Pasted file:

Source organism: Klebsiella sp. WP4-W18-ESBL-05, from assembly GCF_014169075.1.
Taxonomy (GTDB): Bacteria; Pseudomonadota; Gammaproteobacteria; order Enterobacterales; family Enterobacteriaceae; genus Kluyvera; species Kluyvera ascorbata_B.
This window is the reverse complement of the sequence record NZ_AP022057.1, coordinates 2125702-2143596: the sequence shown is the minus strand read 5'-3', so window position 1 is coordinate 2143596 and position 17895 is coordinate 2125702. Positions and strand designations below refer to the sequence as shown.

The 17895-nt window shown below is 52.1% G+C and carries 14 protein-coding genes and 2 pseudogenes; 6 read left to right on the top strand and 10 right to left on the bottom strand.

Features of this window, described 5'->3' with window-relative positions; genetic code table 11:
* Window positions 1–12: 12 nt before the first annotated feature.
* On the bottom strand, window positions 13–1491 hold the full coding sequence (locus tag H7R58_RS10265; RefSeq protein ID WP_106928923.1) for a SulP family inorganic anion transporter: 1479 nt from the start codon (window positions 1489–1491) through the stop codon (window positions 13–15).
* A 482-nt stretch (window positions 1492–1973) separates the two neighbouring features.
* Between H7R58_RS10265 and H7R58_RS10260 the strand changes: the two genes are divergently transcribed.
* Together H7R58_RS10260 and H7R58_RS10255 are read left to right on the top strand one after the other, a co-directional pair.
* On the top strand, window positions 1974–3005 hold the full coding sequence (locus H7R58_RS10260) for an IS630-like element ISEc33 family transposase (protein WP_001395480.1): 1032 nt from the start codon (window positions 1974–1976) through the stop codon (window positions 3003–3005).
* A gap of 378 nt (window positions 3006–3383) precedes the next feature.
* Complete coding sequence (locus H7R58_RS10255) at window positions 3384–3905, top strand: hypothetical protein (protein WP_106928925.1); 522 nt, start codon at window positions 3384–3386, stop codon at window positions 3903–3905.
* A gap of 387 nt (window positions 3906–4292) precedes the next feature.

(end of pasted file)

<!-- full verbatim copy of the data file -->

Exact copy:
Source organism: Klebsiella sp. WP4-W18-ESBL-05, from assembly GCF_014169075.1.
Taxonomy (GTDB): Bacteria; Pseudomonadota; Gammaproteobacteria; order Enterobacterales; family Enterobacteriaceae; genus Kluyvera; species Kluyvera ascorbata_B.
This window is the reverse complement of the sequence record NZ_AP022057.1, coordinates 2125702-2143596: the sequence shown is the minus strand read 5'-3', so window position 1 is coordinate 2143596 and position 17895 is coordinate 2125702. Positions and strand designations below refer to the sequence as shown.

The 17895-nt window shown below is 52.1% G+C and carries 14 protein-coding genes and 2 pseudogenes; 6 read left to right on the top strand and 10 right to left on the bottom strand.

Features of this window, described 5'->3' with window-relative positions; genetic code table 11:
* Window positions 1–12: 12 nt before the first annotated feature.
* On the bottom strand, window positions 13–1491 hold the full coding sequence (locus tag H7R58_RS10265; RefSeq protein ID WP_106928923.1) for a SulP family inorganic anion transporter: 1479 nt from the start codon (window positions 1489–1491) through the stop codon (window positions 13–15).
* A 482-nt stretch (window positions 1492–1973) separates the two neighbouring features.
* Between H7R58_RS10265 and H7R58_RS10260 the strand changes: the two genes are divergently transcribed.
* Together H7R58_RS10260 and H7R58_RS10255 are read left to right on the top strand one after the other, a co-directional pair.
* On the top strand, window positions 1974–3005 hold the full coding sequence (locus H7R58_RS10260) for an IS630-like element ISEc33 family transposase (protein WP_001395480.1): 1032 nt from the start codon (window positions 1974–1976) through the stop codon (window positions 3003–3005).
* A gap of 378 nt (window positions 3006–3383) precedes the next feature.
* Complete coding sequence (locus H7R58_RS10255) at window positions 3384–3905, top strand: hypothetical protein (protein WP_106928925.1); 522 nt, start codon at window positions 3384–3386, stop codon at window positions 3903–3905.
* A gap of 387 nt (window positions 3906–4292) precedes the next feature.